Marica, Marīca, Mārīca, Mārica: 30 definitions
Marica means something in Buddhism, Pali, Hinduism, Sanskrit, Marathi. If you want to know the exact meaning, history, etymology or English translation of this term then check out the descriptions on this page. Add your comment or reference to a book if you want to contribute to this summary article.
Alternative spellings of this word include Maricha.
Purana and Itihasa (epic history)Source: archive.org: Puranic Encyclopedia
1) Marīca (मरीच).—A Dānava. There is a reference to him in Uttara Rāmāyaṇa.
2) Mārīca (मारीच).—The uncle of Rāvaṇa.
2) . Birth. On the banks of the river Sarayū, there were two states lying adjacent called Malada and Karūṣa. The great sages conducted Jaladhārā (showering of water) on the head of Indra to absolve him of his sin of killing Vṛtrāsura at this place. At that time Mala (excreta) and Karūṣa (spittings) of Indra fell at those places and so they got the name of Malada and Karūṣa. At that place was born after a few years a demoness named Tāṭakā who had the strength of a thousand elephants. A demon called Sunda married Tāṭakā and she got two sons named Mārīca and Subāhu. (Sarga 24, Bāla Kāṇḍa, Vālmīki Rāmāyaṇa and Bāla Kāṇḍa, Kamba Rāmāyaṇa).
3) Mārīca (मारीच).—Kaśyapaprajāpati. Marīci was the father of Kaśyapa and so Kaśyapa was known as Mārīca also. (Sarga 46, Vālmīki Rāmāyaṇa).Source: archive.org: Nilamata Purana: a cultural and literary study
Marica (मरिच) refers to Pepper nigrum, forming part of a common diet in ancient Kashmir (Kaśmīra) as mentioned in the Nīlamatapurāṇa.—Marica is mentioned as a spice to be taken with a preparation of barley (verse 722). Suśruta takes it along with vaca etc. as a good appetizer and absorbent of intestinal mucous and unassimilated lymphchyle. Most of the references to the articles of diet occur in the Nīlamata in connection with the offerings made to the gods but it is not difficult to infer from them the food and drink of the common people because “what a man eats his gods eat”.Source: archive.org: Shiva Purana - English Translation
Marīca (मरीच) refers to “pepper”, which forms a preferable constituent for a great offering, according to the Śivapurāṇa 1.16. Accordingly, “[...] the great offering of eatables shall be made to Śiva especially in the month of Dhanus. The constituent parts of the great offering are as follows:—[...] pepper (marīca) measuring a prastha [...] This great offering of eatables made to the deities shall be distributed among devotees m the order of their castes”.Source: Cologne Digital Sanskrit Dictionaries: The Purana Index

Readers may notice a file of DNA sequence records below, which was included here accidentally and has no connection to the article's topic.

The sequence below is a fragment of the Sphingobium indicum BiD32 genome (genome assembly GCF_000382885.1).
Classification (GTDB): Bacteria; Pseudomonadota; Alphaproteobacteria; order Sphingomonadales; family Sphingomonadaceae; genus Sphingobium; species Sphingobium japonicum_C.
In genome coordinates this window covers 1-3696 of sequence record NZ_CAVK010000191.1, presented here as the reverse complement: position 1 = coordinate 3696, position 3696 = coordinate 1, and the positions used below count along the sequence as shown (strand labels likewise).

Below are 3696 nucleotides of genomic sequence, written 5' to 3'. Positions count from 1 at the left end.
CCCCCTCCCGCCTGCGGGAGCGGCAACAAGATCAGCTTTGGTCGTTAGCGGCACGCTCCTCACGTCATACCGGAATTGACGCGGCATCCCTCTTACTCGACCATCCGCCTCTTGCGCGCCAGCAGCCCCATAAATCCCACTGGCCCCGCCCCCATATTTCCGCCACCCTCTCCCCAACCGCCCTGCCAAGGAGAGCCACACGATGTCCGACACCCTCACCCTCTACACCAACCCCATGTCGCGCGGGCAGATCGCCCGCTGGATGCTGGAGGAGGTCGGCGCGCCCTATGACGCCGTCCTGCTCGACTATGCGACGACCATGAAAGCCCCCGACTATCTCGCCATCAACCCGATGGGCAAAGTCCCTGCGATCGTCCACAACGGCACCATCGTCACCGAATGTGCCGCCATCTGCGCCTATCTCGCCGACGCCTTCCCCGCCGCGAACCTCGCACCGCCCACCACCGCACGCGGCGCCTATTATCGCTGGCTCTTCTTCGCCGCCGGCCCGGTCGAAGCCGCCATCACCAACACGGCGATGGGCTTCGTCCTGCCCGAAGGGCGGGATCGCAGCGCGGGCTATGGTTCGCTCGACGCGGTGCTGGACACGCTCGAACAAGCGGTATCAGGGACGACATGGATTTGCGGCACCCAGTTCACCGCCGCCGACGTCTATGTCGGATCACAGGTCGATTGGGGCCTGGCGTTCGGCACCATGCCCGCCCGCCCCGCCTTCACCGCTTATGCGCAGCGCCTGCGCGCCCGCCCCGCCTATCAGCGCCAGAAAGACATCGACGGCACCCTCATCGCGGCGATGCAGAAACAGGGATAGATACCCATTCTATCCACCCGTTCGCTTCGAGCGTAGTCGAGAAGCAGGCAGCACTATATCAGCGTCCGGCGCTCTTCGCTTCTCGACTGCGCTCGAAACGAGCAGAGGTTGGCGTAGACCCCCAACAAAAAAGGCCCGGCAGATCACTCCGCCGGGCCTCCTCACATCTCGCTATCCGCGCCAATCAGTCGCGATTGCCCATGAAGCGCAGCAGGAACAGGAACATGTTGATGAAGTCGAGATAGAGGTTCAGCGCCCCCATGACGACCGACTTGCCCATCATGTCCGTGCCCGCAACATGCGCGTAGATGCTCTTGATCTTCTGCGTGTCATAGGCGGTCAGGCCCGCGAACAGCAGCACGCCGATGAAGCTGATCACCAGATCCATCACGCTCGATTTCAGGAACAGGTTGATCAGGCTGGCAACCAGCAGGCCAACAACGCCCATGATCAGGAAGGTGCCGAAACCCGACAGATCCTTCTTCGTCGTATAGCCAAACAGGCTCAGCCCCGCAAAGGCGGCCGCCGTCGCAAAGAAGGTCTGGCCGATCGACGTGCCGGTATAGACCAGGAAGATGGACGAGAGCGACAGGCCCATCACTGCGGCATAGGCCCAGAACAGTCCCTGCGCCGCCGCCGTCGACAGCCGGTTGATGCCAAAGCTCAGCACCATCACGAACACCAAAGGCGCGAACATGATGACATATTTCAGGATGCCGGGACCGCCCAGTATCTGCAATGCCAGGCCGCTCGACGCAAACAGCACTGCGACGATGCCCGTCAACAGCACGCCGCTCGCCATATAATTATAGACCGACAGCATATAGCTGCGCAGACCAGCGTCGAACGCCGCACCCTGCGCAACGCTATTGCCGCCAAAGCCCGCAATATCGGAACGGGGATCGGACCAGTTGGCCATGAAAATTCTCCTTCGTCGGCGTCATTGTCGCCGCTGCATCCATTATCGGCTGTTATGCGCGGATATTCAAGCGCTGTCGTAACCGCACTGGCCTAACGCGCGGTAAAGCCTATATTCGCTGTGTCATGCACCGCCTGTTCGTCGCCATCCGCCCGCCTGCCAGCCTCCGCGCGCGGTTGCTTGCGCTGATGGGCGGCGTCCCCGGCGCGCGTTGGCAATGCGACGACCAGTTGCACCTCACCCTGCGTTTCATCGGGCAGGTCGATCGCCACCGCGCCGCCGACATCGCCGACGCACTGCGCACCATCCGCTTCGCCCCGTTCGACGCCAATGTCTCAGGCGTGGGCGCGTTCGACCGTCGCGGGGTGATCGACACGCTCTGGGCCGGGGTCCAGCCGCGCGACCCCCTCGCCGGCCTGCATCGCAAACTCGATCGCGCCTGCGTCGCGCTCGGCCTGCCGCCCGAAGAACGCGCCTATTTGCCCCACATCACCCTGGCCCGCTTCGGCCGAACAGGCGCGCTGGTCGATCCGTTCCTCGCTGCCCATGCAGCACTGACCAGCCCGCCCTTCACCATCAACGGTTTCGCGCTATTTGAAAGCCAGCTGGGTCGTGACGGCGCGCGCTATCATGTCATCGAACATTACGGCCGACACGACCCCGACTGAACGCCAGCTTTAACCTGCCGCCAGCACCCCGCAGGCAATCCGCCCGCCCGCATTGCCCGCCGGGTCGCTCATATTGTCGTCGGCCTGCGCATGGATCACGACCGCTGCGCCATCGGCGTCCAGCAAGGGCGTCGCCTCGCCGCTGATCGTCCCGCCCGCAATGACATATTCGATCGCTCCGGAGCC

1a) Mārīca (मारीच).—A son of Sunda and Tāḍaka; set up by Rāvaṇa to take the form of a golden deer in order to secure Sītā: killed by Rāma.*
- * Bhāgavata-purāṇa IX. 10. 5, 10; Brahmāṇḍa-purāṇa III. 5. 35-6; Vāyu-purāṇa 62. 72; Viṣṇu-purāṇa IV. 4. 89.
1b) The author of a Purāṇa: married Pulomā and Kālakā, daughters of Vaiśvānara: These had 1000 sons besides the fourteen who lived in Hiraṇyapura.*
- * Brahmāṇḍa-purāṇa II. 38. 5; III. 6. 26; 7. 464; 47. 60.
1d) A devagaṇa.*
- * Brahmāṇḍa-purāṇa III. 1. 50.
1e) Kaśyapa gotrakāras.*
- * Matsya-purāṇa 199. 9.
Mārīca (मारीच), the son of demoness Tāṭikā. When Viśvāmitra asked Rāma to kill that impish woman and her two sons, the second son Mārīca, escaped from Rāma’s arrows and fled to the forests, engaged himself in ascetic activities. Rāvaṇa meets him and instigates him to take revenge on Rāma for killing his mother and brother.Source: JatLand: List of Mahabharata people and places
Mārīca (मारीच) is a name mentioned in the Mahābhārata (cf. I.70.9) and represents one of the many proper names used for people and places. Note: The Mahābhārata (mentioning Mārīca) is a Sanskrit epic poem consisting of 100,000 ślokas (metrical verses) and is over 2000 years old.
The Purana (पुराण, purāṇas) refers to Sanskrit literature preserving ancient India’s vast cultural history, including historical legends, religious ceremonies, various arts and sciences. The eighteen mahapuranas total over 400,000 shlokas (metrical couplets) and date to at least several centuries BCE.
Ayurveda (science of life)Source: Wisdom Library: Āyurveda and botany
Marica (मरिच):—A Sanskrit word referring to the “black pepper”, a flowering vine from the Piperaceae (pepper) family of flowering plants. It is used throughout Ayurvedic literature such as the Caraka-saṃhitā. Its official botanical name is Piper nigrum. It is native to south India and preferably grows in tropical regions.
This plant (Marica) is also mentioned as a medicine used for the treatment of all major fevers (jvara), as described in the Jvaracikitsā (or “the treatment of fever”) which forms the first chapter of the Sanskrit work called Mādhavacikitsā. In this work, the plant is also known by the names Ūṣaṇa or Śvetamārica. In this work, the plant is mentioned being part of the Trikaṭu group of medicinal drugs.Source: Google Books: Essentials of Ayurveda
Marica (मरिच).—The Sanskrit name for an important Ayurvedic drug.—It is black in colour, pungent in taste, irritant, hot and pramāthī (eliminating malas from srotas as by churning). It breaks the mass of kapha and is anti-lipid.Source: Shodhganga: Dietetics and culinary art in ancient and medieval India
Marica (मरिच) refers to a type of spices according to Gautama-Dharmasūtra XVII.32-33, and is commonly found in literature dealing with the topics of dietetics and culinary art, also known as Pākaśāstra or Pākakalā.—Spices referred to in Vedic literature are haridrā and pippalī. Dharmasūtra literature mentions other spices such as marica and hiṅgu.Source: Ancient Science of Life: Vaidyavallabha: An Authoritative Work on Ayurveda Therapeutics